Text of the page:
June 14, 2024

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Light Therapy Helps Clear Toxic Alzheimer’s Protein from the Brain

Light Therapy Helps Clear Toxic Alzheimer’s Protein from the Brain



Light Therapy Helps Clear Toxic Alzheimer’s Protein from the Brain

A new study has found that exposing the brain to light therapy during deep sleep in mice enhances its ability to clear β-amyloid protein, a toxic protein associated with Alzheimer’s disease.

This discovery may pave the way for a non-pharmaceutical, non-invasive treatment.

 

Light Therapy Helps Clear Toxic Alzheimer's Protein from the Brain

 

Despite relentless efforts by researchers, the development of a safe and effective drug treatment for Alzheimer’s disease (AD) remains elusive, prompting a shift towards non-pharmaceutical approaches. A recent study has demonstrated the therapeutic potential of photobiomodulation therapy (PBM), also known as light therapy, in the treatment of Alzheimer’s disease. Researchers achieved promising results in mice and hope to translate these findings to humans.

In this study, researchers employed photobiomodulation therapy (PBM), a non-pharmaceutical approach that utilizes red and near-infrared light to stimulate the body’s self-healing capabilities. Evidence suggests that PBM not only reverses oxidative stress and inflammation but also promotes brain metabolism and microcirculation. Recent research has shown that PBM can stimulate the brain’s lymphatic system to clear waste and toxins.

The brain is covered and protected by a thin membrane called the meninges, which houses a lymphatic system. These meningeal lymphatic vessels (MLVs) have been proven to clear β-amyloid protein, a protein long associated with Alzheimer’s disease. It is believed that the abnormal accumulation of this naturally occurring protein forms plaques that disrupt cellular function.

 

Light Therapy Helps Clear Toxic Alzheimer's Protein from the Brain

 

As the brain’s lymphatic system is activated during sleep, researchers tested the effects of PBM during wakefulness and non-rapid eye movement (deep) sleep. They laser-ablated the MLVs in mice and then injected β-amyloid protein into the mice’s hippocampus, a region in the brain associated with memory and learning. The mice underwent PBM treatment using light-emitting diodes for seven days, once daily.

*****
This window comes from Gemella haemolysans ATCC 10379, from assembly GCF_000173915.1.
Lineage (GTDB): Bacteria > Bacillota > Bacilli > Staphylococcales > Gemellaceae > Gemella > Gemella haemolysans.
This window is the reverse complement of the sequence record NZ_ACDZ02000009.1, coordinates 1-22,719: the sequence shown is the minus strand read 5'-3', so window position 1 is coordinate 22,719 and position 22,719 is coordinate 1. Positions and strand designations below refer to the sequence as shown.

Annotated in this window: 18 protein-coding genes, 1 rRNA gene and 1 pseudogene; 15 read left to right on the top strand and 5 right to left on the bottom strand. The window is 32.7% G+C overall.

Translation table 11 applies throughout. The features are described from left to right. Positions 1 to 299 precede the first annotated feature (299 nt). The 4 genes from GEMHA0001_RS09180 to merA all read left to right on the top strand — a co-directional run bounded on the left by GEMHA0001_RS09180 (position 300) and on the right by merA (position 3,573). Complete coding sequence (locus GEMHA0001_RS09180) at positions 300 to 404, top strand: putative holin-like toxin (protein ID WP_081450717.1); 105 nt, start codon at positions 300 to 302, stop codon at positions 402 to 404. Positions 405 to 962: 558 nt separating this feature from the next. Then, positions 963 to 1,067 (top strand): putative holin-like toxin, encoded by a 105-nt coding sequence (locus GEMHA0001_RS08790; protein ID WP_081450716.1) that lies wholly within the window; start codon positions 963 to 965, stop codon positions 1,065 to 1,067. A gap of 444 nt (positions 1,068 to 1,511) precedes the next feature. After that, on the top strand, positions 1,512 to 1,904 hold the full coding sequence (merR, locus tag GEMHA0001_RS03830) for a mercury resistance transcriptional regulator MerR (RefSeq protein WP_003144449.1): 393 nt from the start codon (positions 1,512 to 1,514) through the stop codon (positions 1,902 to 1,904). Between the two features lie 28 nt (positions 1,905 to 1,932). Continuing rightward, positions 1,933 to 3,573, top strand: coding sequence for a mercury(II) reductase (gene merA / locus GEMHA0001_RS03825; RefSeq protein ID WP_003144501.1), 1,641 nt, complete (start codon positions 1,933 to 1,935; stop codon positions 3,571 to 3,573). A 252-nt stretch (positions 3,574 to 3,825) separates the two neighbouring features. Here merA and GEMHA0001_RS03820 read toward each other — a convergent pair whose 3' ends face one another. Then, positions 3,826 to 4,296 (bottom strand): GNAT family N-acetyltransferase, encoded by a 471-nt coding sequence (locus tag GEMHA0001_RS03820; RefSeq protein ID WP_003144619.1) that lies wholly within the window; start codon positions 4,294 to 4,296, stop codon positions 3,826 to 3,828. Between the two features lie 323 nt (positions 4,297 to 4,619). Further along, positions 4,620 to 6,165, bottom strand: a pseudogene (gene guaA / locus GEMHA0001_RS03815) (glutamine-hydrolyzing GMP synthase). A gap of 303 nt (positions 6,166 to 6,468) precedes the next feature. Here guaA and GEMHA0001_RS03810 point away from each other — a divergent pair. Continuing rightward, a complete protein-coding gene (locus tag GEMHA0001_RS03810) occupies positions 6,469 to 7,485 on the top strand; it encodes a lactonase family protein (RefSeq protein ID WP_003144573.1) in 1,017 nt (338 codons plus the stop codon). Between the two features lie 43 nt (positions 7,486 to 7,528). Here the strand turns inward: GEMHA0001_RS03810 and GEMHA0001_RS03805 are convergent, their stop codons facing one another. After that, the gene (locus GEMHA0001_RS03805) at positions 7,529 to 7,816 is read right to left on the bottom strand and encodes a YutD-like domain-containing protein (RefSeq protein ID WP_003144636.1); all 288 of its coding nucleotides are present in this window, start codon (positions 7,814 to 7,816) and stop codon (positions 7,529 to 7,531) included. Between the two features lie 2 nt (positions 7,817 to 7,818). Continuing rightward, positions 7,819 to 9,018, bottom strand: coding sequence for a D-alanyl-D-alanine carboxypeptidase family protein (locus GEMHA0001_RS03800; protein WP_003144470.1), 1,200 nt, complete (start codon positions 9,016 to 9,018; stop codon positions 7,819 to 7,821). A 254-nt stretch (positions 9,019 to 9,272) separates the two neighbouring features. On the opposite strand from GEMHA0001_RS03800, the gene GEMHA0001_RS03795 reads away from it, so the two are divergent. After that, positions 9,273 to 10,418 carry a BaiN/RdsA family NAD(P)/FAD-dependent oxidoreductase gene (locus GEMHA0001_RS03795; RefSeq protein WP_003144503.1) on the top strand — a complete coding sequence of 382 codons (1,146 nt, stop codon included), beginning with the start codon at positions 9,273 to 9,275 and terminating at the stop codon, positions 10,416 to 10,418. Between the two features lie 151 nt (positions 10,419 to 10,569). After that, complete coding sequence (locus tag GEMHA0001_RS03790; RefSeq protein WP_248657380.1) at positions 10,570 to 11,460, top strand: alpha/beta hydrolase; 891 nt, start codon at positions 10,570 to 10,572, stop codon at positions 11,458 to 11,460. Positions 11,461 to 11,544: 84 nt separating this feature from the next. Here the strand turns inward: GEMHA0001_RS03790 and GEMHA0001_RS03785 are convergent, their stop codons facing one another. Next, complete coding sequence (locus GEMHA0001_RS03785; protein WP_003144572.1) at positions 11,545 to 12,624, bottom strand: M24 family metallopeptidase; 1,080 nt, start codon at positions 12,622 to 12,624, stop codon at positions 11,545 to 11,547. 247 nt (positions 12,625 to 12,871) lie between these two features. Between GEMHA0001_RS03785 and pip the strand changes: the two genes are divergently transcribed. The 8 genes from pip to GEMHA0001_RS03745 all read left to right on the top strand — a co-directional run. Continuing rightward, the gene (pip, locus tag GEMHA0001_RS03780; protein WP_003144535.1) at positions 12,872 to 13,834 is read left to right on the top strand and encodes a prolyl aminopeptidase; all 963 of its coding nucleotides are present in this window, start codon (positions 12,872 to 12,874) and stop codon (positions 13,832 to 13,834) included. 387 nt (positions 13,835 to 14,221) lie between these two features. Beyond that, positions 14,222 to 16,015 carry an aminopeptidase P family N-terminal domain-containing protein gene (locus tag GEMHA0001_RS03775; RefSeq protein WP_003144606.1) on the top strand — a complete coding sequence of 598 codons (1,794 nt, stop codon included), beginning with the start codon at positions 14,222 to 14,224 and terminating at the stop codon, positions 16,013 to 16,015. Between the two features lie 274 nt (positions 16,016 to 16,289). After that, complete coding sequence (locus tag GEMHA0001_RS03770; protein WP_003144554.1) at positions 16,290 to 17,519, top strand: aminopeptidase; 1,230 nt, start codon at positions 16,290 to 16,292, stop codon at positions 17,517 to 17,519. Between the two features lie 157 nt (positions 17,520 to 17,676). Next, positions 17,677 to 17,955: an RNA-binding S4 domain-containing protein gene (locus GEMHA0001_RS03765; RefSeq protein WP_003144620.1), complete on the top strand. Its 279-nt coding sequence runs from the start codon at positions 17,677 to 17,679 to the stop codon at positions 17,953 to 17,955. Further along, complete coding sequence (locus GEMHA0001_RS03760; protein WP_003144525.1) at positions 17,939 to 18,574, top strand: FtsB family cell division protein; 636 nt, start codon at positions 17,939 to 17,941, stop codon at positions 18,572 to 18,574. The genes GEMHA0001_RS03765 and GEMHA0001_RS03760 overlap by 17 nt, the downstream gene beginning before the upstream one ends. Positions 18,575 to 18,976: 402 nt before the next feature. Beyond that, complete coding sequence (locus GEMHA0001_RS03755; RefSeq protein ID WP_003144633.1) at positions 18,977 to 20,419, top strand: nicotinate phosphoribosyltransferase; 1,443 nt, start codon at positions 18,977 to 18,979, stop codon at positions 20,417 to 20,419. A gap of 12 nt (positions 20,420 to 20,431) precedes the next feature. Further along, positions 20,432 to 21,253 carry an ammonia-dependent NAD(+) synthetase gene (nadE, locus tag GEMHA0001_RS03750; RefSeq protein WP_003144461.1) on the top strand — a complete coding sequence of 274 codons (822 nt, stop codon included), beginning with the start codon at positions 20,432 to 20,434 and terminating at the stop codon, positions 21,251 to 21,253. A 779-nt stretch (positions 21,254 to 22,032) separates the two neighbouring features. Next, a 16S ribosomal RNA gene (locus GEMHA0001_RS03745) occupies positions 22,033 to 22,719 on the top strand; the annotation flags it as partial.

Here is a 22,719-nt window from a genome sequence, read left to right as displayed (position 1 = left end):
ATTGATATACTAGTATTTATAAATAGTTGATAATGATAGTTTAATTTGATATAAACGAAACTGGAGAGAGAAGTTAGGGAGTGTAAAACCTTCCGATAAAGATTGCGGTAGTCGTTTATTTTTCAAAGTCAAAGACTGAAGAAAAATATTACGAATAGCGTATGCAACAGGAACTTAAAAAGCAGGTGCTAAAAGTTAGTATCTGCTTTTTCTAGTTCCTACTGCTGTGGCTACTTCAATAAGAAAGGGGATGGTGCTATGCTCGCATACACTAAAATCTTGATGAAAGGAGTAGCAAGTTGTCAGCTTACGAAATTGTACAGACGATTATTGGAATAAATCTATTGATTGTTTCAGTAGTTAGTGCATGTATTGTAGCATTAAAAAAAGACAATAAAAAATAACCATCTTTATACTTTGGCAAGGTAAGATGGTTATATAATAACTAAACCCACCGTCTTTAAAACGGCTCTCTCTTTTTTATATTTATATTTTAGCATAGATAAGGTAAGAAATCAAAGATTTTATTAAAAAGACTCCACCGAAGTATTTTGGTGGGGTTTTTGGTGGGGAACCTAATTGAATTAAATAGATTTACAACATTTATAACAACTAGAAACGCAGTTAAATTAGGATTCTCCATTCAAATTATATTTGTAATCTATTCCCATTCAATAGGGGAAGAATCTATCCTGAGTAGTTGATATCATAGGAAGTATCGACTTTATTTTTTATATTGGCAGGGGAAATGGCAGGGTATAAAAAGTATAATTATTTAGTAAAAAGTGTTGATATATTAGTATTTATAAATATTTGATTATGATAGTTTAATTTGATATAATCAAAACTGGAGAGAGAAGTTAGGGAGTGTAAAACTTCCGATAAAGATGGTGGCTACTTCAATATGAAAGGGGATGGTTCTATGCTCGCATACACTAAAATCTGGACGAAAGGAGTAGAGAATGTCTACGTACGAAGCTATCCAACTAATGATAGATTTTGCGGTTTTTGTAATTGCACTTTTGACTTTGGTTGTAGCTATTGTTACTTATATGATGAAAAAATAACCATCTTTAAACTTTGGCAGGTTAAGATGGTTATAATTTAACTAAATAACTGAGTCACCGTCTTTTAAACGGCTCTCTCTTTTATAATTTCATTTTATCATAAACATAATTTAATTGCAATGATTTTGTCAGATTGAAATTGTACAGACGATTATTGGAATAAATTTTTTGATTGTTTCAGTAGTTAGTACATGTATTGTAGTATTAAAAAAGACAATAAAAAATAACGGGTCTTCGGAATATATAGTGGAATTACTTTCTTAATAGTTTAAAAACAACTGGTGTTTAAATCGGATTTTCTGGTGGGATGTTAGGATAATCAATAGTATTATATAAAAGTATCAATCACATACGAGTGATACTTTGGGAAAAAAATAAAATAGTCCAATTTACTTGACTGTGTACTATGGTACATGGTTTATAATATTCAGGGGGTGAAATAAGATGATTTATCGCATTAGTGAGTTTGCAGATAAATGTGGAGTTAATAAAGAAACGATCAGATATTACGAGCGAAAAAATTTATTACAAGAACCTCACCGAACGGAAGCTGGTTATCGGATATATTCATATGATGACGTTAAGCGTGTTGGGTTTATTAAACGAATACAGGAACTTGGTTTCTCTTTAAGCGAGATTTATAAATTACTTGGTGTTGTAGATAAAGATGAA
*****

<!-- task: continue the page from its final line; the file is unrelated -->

Researchers found that regardless of whether PBM was used during wakefulness or sleep, the levels of β-amyloid protein in the hippocampus were reduced. However, the reduction was more pronounced when PBM was administered during sleep compared to wakefulness. Their conclusion was that PBM during sleep is more effective at stimulating the removal of β-amyloid protein from the hippocampus than in the awake state.

Light Therapy Helps Clear Toxic Alzheimer's Protein from the Brain

 

Researchers also observed that, despite the damage to MLVs, their ability to clear β-amyloid protein was restored after treatment, with greater effectiveness during sleep when using PBM.

“In our findings, we found that PBM can promote the recovery of lymphatic function after MLV damage and is more effective when used during deep sleep compared to wakefulness,” the researchers stated.

They suggest that this non-pharmaceutical, non-invasive treatment approach could be used for patients with attention deficit disorders and other brain diseases involving the lymphatic system. Since drug treatments for AD have failed to demonstrate effectiveness or safety, PBM offers hope as a non-invasive, safe method for treating brain disorders associated with lymphatic system impairments, such as AD, Parkinson’s disease, gliomas, traumatic brain injuries, intracranial hemorrhages, and more.

The study has been published in the journal “Frontiers in Optoelectronics.”

 

 

 

Light Therapy Helps Clear Toxic Alzheimer’s Protein from the Brain

(source:internet, reference only)


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